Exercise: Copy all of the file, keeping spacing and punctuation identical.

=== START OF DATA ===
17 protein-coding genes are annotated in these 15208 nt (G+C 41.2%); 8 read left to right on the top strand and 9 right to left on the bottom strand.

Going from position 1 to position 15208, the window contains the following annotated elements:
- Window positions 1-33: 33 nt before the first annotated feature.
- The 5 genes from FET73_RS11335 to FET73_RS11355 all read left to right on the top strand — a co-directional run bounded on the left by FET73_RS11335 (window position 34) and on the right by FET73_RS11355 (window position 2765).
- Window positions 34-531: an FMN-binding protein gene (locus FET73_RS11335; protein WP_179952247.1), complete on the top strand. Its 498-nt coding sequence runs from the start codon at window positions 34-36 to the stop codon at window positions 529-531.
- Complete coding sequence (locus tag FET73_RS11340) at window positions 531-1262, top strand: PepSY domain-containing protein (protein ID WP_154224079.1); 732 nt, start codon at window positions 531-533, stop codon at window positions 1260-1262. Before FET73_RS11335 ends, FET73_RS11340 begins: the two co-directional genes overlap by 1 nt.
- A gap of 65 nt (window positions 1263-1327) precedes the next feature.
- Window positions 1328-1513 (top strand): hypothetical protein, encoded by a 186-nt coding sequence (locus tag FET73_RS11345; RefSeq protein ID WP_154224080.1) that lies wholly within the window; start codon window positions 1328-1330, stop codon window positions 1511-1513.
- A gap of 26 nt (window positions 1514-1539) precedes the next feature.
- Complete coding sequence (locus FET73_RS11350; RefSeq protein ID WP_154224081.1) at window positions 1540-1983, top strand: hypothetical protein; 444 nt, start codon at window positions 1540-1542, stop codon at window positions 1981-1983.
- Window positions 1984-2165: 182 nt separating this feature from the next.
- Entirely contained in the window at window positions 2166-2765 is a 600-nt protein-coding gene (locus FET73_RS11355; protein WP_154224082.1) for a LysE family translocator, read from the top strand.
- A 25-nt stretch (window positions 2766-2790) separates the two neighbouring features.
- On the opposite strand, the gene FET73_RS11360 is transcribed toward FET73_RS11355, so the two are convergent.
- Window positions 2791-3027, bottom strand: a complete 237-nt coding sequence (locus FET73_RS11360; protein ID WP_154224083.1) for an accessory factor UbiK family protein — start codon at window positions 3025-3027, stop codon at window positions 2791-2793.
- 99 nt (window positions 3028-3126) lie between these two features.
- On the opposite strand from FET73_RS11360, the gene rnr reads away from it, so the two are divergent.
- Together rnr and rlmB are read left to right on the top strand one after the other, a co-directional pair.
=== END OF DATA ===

17 protein-coding genes are annotated in these 15208 nt (G+C 41.2%); 8 read left to right on the top strand and 9 right to left on the bottom strand.

Going from position 1 to position 15208, the window contains the following annotated elements:
- Window positions 1-33: 33 nt before the first annotated feature.
- The 5 genes from FET73_RS11335 to FET73_RS11355 all read left to right on the top strand — a co-directional run bounded on the left by FET73_RS11335 (window position 34) and on the right by FET73_RS11355 (window position 2765).
- Window positions 34-531: an FMN-binding protein gene (locus FET73_RS11335; protein WP_179952247.1), complete on the top strand. Its 498-nt coding sequence runs from the start codon at window positions 34-36 to the stop codon at window positions 529-531.
- Complete coding sequence (locus tag FET73_RS11340) at window positions 531-1262, top strand: PepSY domain-containing protein (protein ID WP_154224079.1); 732 nt, start codon at window positions 531-533, stop codon at window positions 1260-1262. Before FET73_RS11335 ends, FET73_RS11340 begins: the two co-directional genes overlap by 1 nt.
- A gap of 65 nt (window positions 1263-1327) precedes the next feature.
- Window positions 1328-1513 (top strand): hypothetical protein, encoded by a 186-nt coding sequence (locus tag FET73_RS11345; RefSeq protein ID WP_154224080.1) that lies wholly within the window; start codon window positions 1328-1330, stop codon window positions 1511-1513.
- A gap of 26 nt (window positions 1514-1539) precedes the next feature.
- Complete coding sequence (locus FET73_RS11350; RefSeq protein ID WP_154224081.1) at window positions 1540-1983, top strand: hypothetical protein; 444 nt, start codon at window positions 1540-1542, stop codon at window positions 1981-1983.
- Window positions 1984-2165: 182 nt separating this feature from the next.
- Entirely contained in the window at window positions 2166-2765 is a 600-nt protein-coding gene (locus FET73_RS11355; protein WP_154224082.1) for a LysE family translocator, read from the top strand.
- A 25-nt stretch (window positions 2766-2790) separates the two neighbouring features.
- On the opposite strand, the gene FET73_RS11360 is transcribed toward FET73_RS11355, so the two are convergent.
- Window positions 2791-3027, bottom strand: a complete 237-nt coding sequence (locus FET73_RS11360; protein ID WP_154224083.1) for an accessory factor UbiK family protein — start codon at window positions 3025-3027, stop codon at window positions 2791-2793.
- 99 nt (window positions 3028-3126) lie between these two features.
- On the opposite strand from FET73_RS11360, the gene rnr reads away from it, so the two are divergent.
- Together rnr and rlmB are read left to right on the top strand one after the other, a co-directional pair.